[thelist] a brain teaser

Peter Smulders schmolle at pobox.com
Tue Sep 23 10:25:07 CDT 2003

Hi all,

john at johnallsopp.co.uk wrote:

> I've been reading an old book called Webonomics which talks about the
>  new economic rules the Internet brings. The most interesting thing
> it talks about is that the real world is all about scarcity of 
> resources. There is always more population and demand than the 
> resources will support. The price of everything rises as it becomes 
> more scarce.

This is not the only side of the story: the reverse is true, especially
in local areas. Overly simplified example: water is worthless in
countries like the UK (that have plenty of it), just as oil is in large
parts of the Middle East.

But let's not nitpick on economic theory only used to support an idea
about the economics of information. :)

> On the Internet, it says, this is reversed. There is more 'resource',
>  ie. data, pages, information, than people, and always will be. The 
> scarcity is in readers willing to read your page.

You already note yourself that 'good' sites are still scarce. So much
for the 'Internet reversal' of that mechanism.

> Once you have plenty of something, you lose the desire for it.

I would be careful not to mix models of human desire with supply/demand
mechanisms, but it will do in this case. :)

> I've had these two things in my head for a few days and I can't glue 
> them together into a single statement or theory. I guess what it's 
> saying is that the Internet was something everyone wanted when it 
> wasn't here. But now we've got it everywhere we're no longer 
> interested.

I think this is a flawed reasoning because for one thing, the Internet
being bigger and the use of Internet growing have some relation, but I
don't think that it is as simple as cause-and-effect.

A more practical example: the expected existence of millions of pages in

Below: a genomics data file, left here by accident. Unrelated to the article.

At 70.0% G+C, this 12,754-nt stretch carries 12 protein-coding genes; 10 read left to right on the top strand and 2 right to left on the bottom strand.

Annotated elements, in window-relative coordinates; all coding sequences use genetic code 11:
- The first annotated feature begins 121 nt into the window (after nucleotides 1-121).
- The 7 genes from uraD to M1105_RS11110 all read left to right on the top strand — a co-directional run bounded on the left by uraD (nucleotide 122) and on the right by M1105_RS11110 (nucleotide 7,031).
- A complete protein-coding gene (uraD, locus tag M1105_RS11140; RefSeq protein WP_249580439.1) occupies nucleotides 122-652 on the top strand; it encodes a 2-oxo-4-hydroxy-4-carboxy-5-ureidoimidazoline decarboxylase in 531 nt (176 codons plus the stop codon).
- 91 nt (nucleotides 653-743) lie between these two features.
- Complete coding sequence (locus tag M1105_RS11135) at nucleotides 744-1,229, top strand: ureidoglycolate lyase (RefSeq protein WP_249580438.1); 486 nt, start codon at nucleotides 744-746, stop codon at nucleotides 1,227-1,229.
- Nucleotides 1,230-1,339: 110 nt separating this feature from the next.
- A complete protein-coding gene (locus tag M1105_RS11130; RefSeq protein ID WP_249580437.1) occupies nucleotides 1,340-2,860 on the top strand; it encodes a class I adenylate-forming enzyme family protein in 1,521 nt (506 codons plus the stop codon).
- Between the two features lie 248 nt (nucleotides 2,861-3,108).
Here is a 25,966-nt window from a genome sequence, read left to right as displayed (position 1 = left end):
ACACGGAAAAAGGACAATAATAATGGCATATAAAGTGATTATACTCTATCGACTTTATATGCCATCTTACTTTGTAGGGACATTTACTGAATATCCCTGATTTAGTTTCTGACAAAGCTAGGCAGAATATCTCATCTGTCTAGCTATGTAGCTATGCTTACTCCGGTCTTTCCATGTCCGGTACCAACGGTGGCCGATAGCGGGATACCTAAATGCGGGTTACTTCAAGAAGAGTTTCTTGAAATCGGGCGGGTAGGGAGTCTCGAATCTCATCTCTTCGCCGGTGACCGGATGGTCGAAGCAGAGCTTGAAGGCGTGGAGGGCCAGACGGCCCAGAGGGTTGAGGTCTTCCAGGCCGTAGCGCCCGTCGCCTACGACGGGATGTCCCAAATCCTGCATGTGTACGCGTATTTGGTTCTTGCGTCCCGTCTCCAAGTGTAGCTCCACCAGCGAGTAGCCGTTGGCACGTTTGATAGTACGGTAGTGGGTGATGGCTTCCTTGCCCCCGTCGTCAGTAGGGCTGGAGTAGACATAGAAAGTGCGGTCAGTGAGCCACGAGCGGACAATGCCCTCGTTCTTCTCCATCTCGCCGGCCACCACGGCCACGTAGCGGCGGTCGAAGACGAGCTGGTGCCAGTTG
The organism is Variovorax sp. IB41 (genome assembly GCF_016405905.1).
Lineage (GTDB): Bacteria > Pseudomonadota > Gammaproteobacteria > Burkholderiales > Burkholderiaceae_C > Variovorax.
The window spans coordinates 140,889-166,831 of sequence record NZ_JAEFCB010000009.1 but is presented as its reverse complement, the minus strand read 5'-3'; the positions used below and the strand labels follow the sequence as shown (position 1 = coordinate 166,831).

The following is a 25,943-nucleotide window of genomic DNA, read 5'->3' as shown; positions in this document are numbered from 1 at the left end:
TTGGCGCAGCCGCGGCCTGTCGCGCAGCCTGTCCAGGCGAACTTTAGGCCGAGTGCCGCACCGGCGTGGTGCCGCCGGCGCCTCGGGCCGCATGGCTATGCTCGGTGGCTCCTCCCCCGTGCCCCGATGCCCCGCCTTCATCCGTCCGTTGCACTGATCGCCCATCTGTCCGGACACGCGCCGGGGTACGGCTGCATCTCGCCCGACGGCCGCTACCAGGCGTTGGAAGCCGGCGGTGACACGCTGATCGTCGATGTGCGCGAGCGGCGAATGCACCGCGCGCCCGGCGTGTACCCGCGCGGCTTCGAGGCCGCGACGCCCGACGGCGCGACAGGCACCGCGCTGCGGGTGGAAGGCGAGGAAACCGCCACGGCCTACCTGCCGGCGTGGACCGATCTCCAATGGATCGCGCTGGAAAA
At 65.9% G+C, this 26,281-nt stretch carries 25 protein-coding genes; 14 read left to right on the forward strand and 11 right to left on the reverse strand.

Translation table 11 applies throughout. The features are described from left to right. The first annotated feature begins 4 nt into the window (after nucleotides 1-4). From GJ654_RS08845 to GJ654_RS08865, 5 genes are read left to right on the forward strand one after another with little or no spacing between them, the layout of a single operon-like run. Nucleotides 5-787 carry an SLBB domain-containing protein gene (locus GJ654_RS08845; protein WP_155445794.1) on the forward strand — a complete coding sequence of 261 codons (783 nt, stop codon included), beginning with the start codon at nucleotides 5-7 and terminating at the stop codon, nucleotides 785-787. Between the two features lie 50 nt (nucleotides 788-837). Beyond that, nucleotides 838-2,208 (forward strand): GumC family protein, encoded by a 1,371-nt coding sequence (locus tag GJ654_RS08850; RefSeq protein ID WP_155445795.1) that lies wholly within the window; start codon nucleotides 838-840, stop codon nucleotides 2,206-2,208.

Chinese over the next ten years will have next to no effect on my
Internet usage, even though that might very well go up. (well, it can't
go up /much/ further, but that is beside the point. :))

The model is just not right either: supply and demand systems are always
constrained by a sector, a product/service (range) or other factors that
in one way or another mean that apples are compared with like fruit. If
you are in the market for chocolate, an abundance of chocolate may make
you desire it less (and probably not in a linear fashion.) But the
availability of potatoes most likely has no effect on your chocolate

The Internet is something different to everyone; as different as
people's opinions, preferences, interests and to a significant extent
their economic needs. One's apples are almost by definition another
one's oranges.

> Old economics can still work if you think only of quality sites.

I (cheekily) dare you to come up with a definition of a 'quality site'
in a way that would make it uniformly acceptable for enough people so
that macroeconomic modeling is sensible.

A wholly different take on this is that information (which is what the
Internet is mostly made of, imho) need be produced only once to be
'consumed' by the entire world population and then some. There is a
popular book in which this is done on a somewhat smaller scale with fish
and bread, but I know of no physical good that has the same production
characteristics. It would follow that traditional supply-and-demand
models are hardly valid for information.

(if you are really looking for a headache, try the same logic for

> Or is it all a load of rubbish, I think too much, I should go and do 
> some work.

Not impossible. I know I qualify for the latter two. :)

Happy thinking,


More information about the thelist mailing list